Russian gas tycoon Igor Volobuyev, who spent more than 20 years at state-owned gas giant Gazprom, is not happy with Vladimir Putin's invasion of Ukraine.

Volobuyev knew he couldn't support the invasion as he watched shelling clips shot by his childhood friends in Ukraine. He fled Russia in late February, and it was just last week that he finally resurfaced in Kyiv, reported Mirror.

He has opened up about his decision to defect. He told The Telegraph that the life he had before the Ukraine-Russia war "no longer exists, and it doesn't really bother me."

Volobuyev, whose birthplace is Okhtyrka, Ukraine, got Russian citizenship after the fall of the Soviet Union. In 2012, he voted for Putin, but the annexation of Crimea opened his eyes to the Russian President's attitudes to his home country. He shared that for eight years he was in an internal turmoil. He "didn't just work in Russia, but I worked for Gazprom. I worked for the Russian state." Due to family obligations, he couldn't leave Russia. But when Russia started invading Ukraine on Feb. 24, he knew he had to act and "chose my motherland."

He was dissuaded from trying to reach Okhtyrka on foot, but he managed to enter the nation through other means that he didn’t disclose. Volobuyev has no citizenship and his bank account has been cleared out as "payback" for his betrayal. His attempts to join the voluntary army in Kyiv were turned down. Volobuyev, who feels the need to "repent" for his decades of work for the Russian state, wants to persuade foreign investors to help rebuild his hometown that is in ruins due to the shelling.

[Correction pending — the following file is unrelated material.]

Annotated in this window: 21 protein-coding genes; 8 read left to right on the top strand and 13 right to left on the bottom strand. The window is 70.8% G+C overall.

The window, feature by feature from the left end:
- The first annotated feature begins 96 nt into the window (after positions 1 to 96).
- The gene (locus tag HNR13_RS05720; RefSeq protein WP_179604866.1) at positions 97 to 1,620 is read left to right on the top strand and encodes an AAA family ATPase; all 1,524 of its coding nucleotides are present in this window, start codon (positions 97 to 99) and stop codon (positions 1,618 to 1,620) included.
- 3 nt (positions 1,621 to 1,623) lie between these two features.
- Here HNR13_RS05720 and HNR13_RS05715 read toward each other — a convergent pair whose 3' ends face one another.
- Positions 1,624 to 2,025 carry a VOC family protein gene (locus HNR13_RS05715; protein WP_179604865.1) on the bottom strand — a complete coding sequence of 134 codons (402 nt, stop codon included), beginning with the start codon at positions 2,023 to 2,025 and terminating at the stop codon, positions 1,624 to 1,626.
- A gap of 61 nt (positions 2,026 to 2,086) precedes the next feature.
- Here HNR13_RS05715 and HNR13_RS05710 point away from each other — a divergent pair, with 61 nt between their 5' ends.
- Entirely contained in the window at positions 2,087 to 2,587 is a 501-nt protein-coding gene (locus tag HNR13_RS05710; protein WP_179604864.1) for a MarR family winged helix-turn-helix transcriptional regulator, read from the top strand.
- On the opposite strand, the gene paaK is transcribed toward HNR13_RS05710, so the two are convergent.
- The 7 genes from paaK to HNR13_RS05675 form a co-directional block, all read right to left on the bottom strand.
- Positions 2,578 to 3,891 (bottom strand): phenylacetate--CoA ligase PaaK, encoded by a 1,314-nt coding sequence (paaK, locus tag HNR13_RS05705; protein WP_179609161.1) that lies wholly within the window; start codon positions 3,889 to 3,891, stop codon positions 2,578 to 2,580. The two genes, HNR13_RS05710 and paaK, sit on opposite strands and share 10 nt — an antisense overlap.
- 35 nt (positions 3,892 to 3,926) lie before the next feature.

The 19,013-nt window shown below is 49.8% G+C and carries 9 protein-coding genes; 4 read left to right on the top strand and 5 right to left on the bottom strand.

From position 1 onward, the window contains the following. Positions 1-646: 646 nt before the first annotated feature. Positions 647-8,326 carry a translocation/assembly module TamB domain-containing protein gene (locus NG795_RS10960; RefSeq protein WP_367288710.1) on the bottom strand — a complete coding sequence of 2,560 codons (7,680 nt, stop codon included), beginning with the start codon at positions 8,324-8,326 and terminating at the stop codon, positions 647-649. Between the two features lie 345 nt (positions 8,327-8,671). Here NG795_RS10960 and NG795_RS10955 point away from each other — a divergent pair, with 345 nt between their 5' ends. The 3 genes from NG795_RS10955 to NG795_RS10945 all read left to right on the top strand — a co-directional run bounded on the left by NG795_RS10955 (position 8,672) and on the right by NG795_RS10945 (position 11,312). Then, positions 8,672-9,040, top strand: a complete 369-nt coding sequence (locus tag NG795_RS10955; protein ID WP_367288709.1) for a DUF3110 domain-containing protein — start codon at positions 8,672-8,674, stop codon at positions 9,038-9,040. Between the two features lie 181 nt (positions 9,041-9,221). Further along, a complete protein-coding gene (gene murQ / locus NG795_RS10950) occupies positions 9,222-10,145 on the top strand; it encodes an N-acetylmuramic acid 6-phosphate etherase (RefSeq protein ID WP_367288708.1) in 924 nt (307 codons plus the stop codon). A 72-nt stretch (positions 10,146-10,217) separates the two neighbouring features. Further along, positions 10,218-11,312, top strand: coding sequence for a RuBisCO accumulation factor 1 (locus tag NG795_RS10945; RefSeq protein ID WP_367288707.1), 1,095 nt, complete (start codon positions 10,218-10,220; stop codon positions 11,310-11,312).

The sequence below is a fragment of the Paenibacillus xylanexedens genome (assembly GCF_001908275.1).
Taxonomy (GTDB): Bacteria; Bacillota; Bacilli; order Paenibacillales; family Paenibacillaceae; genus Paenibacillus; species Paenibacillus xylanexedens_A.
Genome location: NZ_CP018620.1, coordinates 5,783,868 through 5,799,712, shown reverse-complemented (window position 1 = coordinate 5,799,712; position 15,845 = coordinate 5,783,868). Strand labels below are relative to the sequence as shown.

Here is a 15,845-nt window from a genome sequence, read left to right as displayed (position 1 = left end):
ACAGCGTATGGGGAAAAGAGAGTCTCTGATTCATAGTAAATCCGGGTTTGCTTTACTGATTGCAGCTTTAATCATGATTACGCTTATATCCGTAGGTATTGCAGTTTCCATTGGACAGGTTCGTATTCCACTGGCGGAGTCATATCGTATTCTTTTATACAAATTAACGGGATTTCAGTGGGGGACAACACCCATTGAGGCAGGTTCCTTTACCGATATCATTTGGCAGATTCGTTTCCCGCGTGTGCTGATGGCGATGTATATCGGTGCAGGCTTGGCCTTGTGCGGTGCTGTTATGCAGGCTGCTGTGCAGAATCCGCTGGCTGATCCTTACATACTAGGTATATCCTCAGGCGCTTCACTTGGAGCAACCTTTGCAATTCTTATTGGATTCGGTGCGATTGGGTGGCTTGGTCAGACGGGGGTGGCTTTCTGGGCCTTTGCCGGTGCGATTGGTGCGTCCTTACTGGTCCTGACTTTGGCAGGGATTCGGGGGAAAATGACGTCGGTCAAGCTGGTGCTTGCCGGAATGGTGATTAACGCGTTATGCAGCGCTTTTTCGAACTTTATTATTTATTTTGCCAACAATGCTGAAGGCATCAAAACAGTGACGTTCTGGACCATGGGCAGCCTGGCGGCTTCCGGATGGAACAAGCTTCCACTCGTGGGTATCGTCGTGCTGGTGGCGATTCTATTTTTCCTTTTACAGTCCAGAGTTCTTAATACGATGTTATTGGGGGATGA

He also wants capital punishment for Putin in "accordance with the law." He said, "Putin has to be put on trial and hanged."

According to Independent, Volobuyev is among hundreds of Russia’s key businessmen along with monarchs who faced the heat of financial losses. Those happened after western nations slapped a slew of sanctions on the Kremlin. His savings from accounts in Gazprombank currently stand at zero. He not only lost access to his Visa, but he said that his MasterCard is also just a piece of plastic. The card holds no value as the company’s operations were suspended in Russia.

Vladimir Putin
Russian President Vladimir Putin does the sign of the cross at Orthodox Easter mass led by Russian Orthodox Patriarch Kirill at the Christ The Saviour Cathedral on April 24, 2022 in Moscow, Russia. Photo by Contributor/Getty Images

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